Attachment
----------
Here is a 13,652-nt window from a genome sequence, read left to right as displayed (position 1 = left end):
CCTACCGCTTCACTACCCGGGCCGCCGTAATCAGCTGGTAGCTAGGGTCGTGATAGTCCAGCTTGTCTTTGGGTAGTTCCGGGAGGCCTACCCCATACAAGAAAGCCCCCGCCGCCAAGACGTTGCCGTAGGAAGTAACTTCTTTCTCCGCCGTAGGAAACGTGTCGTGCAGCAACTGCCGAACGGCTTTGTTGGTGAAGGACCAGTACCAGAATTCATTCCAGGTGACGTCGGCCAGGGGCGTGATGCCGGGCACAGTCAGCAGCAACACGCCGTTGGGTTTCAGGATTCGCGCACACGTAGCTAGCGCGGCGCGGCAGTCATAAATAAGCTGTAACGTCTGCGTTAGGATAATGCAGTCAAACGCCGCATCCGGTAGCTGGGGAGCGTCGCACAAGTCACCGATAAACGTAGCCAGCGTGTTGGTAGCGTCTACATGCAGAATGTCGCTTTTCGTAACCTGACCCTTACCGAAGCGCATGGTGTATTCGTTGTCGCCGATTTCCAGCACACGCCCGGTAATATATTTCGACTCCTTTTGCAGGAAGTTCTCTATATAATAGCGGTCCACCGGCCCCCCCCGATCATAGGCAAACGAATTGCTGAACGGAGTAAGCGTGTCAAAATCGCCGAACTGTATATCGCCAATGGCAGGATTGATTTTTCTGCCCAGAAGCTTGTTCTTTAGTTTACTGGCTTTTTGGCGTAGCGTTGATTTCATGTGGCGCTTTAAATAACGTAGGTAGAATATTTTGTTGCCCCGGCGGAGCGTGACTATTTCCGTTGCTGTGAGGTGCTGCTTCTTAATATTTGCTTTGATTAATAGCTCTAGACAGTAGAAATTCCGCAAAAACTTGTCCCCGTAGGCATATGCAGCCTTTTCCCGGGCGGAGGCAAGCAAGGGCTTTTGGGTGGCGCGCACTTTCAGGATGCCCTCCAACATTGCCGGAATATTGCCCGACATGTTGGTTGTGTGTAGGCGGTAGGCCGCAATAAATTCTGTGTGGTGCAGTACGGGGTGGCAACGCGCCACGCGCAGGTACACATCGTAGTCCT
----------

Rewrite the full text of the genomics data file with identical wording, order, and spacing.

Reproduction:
Here is a 13,652-nt window from a genome sequence, read left to right as displayed (position 1 = left end):
CCTACCGCTTCACTACCCGGGCCGCCGTAATCAGCTGGTAGCTAGGGTCGTGATAGTCCAGCTTGTCTTTGGGTAGTTCCGGGAGGCCTACCCCATACAAGAAAGCCCCCGCCGCCAAGACGTTGCCGTAGGAAGTAACTTCTTTCTCCGCCGTAGGAAACGTGTCGTGCAGCAACTGCCGAACGGCTTTGTTGGTGAAGGACCAGTACCAGAATTCATTCCAGGTGACGTCGGCCAGGGGCGTGATGCCGGGCACAGTCAGCAGCAACACGCCGTTGGGTTTCAGGATTCGCGCACACGTAGCTAGCGCGGCGCGGCAGTCATAAATAAGCTGTAACGTCTGCGTTAGGATAATGCAGTCAAACGCCGCATCCGGTAGCTGGGGAGCGTCGCACAAGTCACCGATAAACGTAGCCAGCGTGTTGGTAGCGTCTACATGCAGAATGTCGCTTTTCGTAACCTGACCCTTACCGAAGCGCATGGTGTATTCGTTGTCGCCGATTTCCAGCACACGCCCGGTAATATATTTCGACTCCTTTTGCAGGAAGTTCTCTATATAATAGCGGTCCACCGGCCCCCCCCGATCATAGGCAAACGAATTGCTGAACGGAGTAAGCGTGTCAAAATCGCCGAACTGTATATCGCCAATGGCAGGATTGATTTTTCTGCCCAGAAGCTTGTTCTTTAGTTTACTGGCTTTTTGGCGTAGCGTTGATTTCATGTGGCGCTTTAAATAACGTAGGTAGAATATTTTGTTGCCCCGGCGGAGCGTGACTATTTCCGTTGCTGTGAGGTGCTGCTTCTTAATATTTGCTTTGATTAATAGCTCTAGACAGTAGAAATTCCGCAAAAACTTGTCCCCGTAGGCATATGCAGCCTTTTCCCGGGCGGAGGCAAGCAAGGGCTTTTGGGTGGCGCGCACTTTCAGGATGCCCTCCAACATTGCCGGAATATTGCCCGACATGTTGGTTGTGTGTAGGCGGTAGGCCGCAATAAATTCTGTGTGGTGCAGTACGGGGTGGCAACGCGCCACGCGCAGGTACACATCGTAGTCCT